Hungary is a good ally, and it should be shown to everyone that it has always been a good ally and will continue to be one, stated the President of the Republic during the annual ambassadors’ conference at the Ministry of Foreign Affairs and Trade on Monday.
In her lecture to Hungary’s chiefs of mission, Katalin Novák emphasized that Hungary is a reliable ally that can be counted on when the situation becomes critical, and it never breaks its word. Hungary is a determined, reliable, assertive ally that says what it thinks, but at the very least, one can expect that it will do what it said and speak its mind, she added.
The President noted that Hungary always acts in the interest of Hungary and negotiates from an equal footing, both with its allies and with parties beyond the alliance systems.
In terms of the EU accession of the Western Balkans, the President highlighted that Hungary considers it essential and Budapest plays a bridging role between the candidate countries and their goal. She emphasized that the countries in the region do not need to prove that they are Europeans; it is evident that the Western Balkan countries belong to Europe, and their culture is obviously European, so it will be the restoring a natural state of affairs when they eventually join the EU in a legal sense.
Regarding the Russo-Ukrainian war, Katalin Novák emphasized that Hungary’s position is crystal clear: Hungary supports peace, given that there are Hungarians living in Ukraine, and some have lost their lives in the war. Hungary condemns Russia’s aggression and has stood up for Ukraine’s territorial integrity and sovereignty from the very beginning, the President reminded.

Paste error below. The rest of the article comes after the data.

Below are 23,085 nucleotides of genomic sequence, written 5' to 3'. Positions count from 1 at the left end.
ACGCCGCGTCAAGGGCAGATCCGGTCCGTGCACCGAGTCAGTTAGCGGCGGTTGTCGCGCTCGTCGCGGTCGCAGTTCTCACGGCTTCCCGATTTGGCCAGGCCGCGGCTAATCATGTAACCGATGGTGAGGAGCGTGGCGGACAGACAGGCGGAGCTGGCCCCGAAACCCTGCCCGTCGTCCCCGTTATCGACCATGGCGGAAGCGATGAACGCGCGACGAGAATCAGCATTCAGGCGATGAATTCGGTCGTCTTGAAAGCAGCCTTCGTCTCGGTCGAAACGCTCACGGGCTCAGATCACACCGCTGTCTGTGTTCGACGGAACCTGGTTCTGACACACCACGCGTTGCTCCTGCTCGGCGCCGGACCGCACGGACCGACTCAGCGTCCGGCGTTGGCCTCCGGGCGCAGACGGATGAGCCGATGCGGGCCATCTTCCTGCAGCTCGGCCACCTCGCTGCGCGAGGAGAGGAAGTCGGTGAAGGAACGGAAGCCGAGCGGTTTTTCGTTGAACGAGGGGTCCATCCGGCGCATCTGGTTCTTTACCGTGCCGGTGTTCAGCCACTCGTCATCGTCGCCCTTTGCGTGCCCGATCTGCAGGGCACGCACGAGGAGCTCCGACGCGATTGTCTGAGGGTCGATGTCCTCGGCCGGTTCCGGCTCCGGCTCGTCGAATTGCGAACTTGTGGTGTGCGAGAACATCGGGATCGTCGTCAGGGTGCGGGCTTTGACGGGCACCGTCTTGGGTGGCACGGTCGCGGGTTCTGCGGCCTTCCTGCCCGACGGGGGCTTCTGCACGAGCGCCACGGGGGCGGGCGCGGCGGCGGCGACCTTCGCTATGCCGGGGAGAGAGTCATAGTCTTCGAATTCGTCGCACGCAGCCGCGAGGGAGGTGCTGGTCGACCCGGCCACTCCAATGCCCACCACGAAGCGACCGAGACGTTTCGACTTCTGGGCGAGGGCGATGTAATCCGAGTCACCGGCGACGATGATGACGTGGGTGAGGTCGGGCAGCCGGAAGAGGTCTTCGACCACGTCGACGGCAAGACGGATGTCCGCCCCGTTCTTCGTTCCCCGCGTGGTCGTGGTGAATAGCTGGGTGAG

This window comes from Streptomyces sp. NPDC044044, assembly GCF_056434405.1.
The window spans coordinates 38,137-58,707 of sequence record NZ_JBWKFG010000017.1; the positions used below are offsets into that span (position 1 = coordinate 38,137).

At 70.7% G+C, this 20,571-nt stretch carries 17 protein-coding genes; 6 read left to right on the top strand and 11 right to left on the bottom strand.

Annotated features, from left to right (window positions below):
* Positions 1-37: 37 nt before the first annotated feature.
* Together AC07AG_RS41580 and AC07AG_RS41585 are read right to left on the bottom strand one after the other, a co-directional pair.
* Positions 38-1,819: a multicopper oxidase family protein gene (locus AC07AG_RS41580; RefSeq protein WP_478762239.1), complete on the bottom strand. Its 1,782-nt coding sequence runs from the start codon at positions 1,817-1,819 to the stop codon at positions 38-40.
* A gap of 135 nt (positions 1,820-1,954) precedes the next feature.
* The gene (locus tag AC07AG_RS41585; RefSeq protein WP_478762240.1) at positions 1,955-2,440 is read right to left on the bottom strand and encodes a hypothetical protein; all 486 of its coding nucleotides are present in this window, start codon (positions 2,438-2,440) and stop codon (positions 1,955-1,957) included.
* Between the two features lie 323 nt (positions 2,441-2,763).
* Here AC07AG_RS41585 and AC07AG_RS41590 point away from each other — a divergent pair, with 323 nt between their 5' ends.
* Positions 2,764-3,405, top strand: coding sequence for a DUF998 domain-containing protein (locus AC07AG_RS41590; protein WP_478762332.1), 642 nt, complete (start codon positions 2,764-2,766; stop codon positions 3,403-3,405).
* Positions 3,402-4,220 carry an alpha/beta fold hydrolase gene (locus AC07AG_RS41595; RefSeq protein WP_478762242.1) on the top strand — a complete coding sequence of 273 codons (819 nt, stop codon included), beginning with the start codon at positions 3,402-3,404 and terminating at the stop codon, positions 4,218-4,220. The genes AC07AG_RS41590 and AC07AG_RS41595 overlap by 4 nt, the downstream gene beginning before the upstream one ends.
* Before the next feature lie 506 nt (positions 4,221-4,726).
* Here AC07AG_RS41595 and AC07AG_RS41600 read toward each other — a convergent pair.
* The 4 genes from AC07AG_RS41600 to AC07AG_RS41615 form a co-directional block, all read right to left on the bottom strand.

Katalin Novák also spoke about Hungary’s commitment to the rights and language use of the Hungarian minority in Transcarpathia, emphasizing that Hungary will continue to adhere to this in the future. She stated that
nobody can expect Hungary to make concessions or compromises concerning the rights of the Hungarian population in Transcarpathia.
In December of the previous year, Ukraine's parliament passed legislation concerning national minorities, which was one of the prerequisites for Ukraine to initiate talks regarding its EU membership. Nonetheless, Hungarian groups voiced their discontent with this new law, arguing that it disregarded the constructive suggestions put forward by minority organizations in the past. According to them, this law not only strengthens the limitations on rights already present in the Education and Language Laws, which had adverse effects on Hungarian communities, but also introduces new restrictions. Furthermore, they assert that it fails to ensure the protection of well-defined regions with a high concentration of a particular nationality and the use of their symbols.
In conclusion, Katalin Novák reiterated that Hungary will welcome its allies as well on 14–15 September at the fifth Budapest Demographic Summit, an event held every two years. In the second half of next year, she added, Hungary aims to host the world’s women leaders in Budapest during its EU presidency.
Sources: Hungarian Conservative/NKK/MTI